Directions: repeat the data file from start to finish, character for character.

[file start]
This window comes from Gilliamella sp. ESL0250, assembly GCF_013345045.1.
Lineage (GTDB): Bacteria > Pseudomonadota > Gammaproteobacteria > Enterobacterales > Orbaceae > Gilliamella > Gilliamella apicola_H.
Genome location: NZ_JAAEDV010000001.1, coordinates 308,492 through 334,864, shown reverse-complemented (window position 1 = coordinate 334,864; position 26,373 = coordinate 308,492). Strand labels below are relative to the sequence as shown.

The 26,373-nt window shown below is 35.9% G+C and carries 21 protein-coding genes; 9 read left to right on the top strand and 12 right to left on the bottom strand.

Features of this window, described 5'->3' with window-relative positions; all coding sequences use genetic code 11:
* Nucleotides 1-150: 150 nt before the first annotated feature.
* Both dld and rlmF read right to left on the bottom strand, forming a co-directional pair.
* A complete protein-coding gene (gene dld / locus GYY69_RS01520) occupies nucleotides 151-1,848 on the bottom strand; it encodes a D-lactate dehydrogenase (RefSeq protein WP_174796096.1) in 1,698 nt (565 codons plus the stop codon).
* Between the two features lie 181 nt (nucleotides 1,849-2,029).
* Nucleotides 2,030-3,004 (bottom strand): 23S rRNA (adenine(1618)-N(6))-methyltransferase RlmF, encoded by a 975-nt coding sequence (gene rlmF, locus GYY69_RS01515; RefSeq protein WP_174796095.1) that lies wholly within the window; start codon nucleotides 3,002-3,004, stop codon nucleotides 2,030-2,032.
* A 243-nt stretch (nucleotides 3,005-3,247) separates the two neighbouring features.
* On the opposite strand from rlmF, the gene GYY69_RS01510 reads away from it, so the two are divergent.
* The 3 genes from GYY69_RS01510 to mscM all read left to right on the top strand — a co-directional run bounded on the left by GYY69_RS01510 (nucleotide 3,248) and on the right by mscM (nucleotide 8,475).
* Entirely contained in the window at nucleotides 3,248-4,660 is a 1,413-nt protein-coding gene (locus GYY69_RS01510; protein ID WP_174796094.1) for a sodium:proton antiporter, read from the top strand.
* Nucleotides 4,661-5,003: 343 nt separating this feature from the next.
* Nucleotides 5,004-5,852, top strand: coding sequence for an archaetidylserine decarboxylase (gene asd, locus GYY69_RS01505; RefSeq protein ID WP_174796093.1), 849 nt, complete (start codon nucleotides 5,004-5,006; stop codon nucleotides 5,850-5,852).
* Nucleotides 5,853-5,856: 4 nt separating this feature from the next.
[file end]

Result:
This window comes from Gilliamella sp. ESL0250, assembly GCF_013345045.1.
Lineage (GTDB): Bacteria > Pseudomonadota > Gammaproteobacteria > Enterobacterales > Orbaceae > Gilliamella > Gilliamella apicola_H.
Genome location: NZ_JAAEDV010000001.1, coordinates 308,492 through 334,864, shown reverse-complemented (window position 1 = coordinate 334,864; position 26,373 = coordinate 308,492). Strand labels below are relative to the sequence as shown.

The 26,373-nt window shown below is 35.9% G+C and carries 21 protein-coding genes; 9 read left to right on the top strand and 12 right to left on the bottom strand.

Features of this window, described 5'->3' with window-relative positions; all coding sequences use genetic code 11:
* Nucleotides 1-150: 150 nt before the first annotated feature.
* Both dld and rlmF read right to left on the bottom strand, forming a co-directional pair.
* A complete protein-coding gene (gene dld / locus GYY69_RS01520) occupies nucleotides 151-1,848 on the bottom strand; it encodes a D-lactate dehydrogenase (RefSeq protein WP_174796096.1) in 1,698 nt (565 codons plus the stop codon).
* Between the two features lie 181 nt (nucleotides 1,849-2,029).
* Nucleotides 2,030-3,004 (bottom strand): 23S rRNA (adenine(1618)-N(6))-methyltransferase RlmF, encoded by a 975-nt coding sequence (gene rlmF, locus GYY69_RS01515; RefSeq protein WP_174796095.1) that lies wholly within the window; start codon nucleotides 3,002-3,004, stop codon nucleotides 2,030-2,032.
* A 243-nt stretch (nucleotides 3,005-3,247) separates the two neighbouring features.
* On the opposite strand from rlmF, the gene GYY69_RS01510 reads away from it, so the two are divergent.
* The 3 genes from GYY69_RS01510 to mscM all read left to right on the top strand — a co-directional run bounded on the left by GYY69_RS01510 (nucleotide 3,248) and on the right by mscM (nucleotide 8,475).
* Entirely contained in the window at nucleotides 3,248-4,660 is a 1,413-nt protein-coding gene (locus GYY69_RS01510; protein ID WP_174796094.1) for a sodium:proton antiporter, read from the top strand.
* Nucleotides 4,661-5,003: 343 nt separating this feature from the next.
* Nucleotides 5,004-5,852, top strand: coding sequence for an archaetidylserine decarboxylase (gene asd, locus GYY69_RS01505; RefSeq protein ID WP_174796093.1), 849 nt, complete (start codon nucleotides 5,004-5,006; stop codon nucleotides 5,850-5,852).
* Nucleotides 5,853-5,856: 4 nt separating this feature from the next.